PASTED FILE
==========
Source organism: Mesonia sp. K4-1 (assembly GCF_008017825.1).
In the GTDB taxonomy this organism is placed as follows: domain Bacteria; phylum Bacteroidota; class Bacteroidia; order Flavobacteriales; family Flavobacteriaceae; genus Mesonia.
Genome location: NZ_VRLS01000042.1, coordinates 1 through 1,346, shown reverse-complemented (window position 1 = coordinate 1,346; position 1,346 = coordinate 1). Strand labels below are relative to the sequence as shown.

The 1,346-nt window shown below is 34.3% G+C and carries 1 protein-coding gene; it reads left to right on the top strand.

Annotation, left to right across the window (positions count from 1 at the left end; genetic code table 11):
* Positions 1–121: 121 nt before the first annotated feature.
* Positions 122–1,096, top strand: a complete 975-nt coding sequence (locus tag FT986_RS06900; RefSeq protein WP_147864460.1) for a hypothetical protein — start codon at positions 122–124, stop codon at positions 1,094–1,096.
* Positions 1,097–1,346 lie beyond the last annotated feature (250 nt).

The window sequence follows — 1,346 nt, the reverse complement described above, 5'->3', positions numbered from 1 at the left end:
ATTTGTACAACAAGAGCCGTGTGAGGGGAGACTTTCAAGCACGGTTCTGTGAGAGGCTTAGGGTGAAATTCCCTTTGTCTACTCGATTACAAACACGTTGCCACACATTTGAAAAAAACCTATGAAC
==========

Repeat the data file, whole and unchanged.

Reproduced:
Source organism: Mesonia sp. K4-1 (assembly GCF_008017825.1).
In the GTDB taxonomy this organism is placed as follows: domain Bacteria; phylum Bacteroidota; class Bacteroidia; order Flavobacteriales; family Flavobacteriaceae; genus Mesonia.
Genome location: NZ_VRLS01000042.1, coordinates 1 through 1,346, shown reverse-complemented (window position 1 = coordinate 1,346; position 1,346 = coordinate 1). Strand labels below are relative to the sequence as shown.

The 1,346-nt window shown below is 34.3% G+C and carries 1 protein-coding gene; it reads left to right on the top strand.

Annotation, left to right across the window (positions count from 1 at the left end; genetic code table 11):
* Positions 1–121: 121 nt before the first annotated feature.
* Positions 122–1,096, top strand: a complete 975-nt coding sequence (locus tag FT986_RS06900; RefSeq protein WP_147864460.1) for a hypothetical protein — start codon at positions 122–124, stop codon at positions 1,094–1,096.
* Positions 1,097–1,346 lie beyond the last annotated feature (250 nt).

The window sequence follows — 1,346 nt, the reverse complement described above, 5'->3', positions numbered from 1 at the left end:
ATTTGTACAACAAGAGCCGTGTGAGGGGAGACTTTCAAGCACGGTTCTGTGAGAGGCTTAGGGTGAAATTCCCTTTGTCTACTCGATTACAAACACGTTGCCACACATTTGAAAAAAACCTATGAAC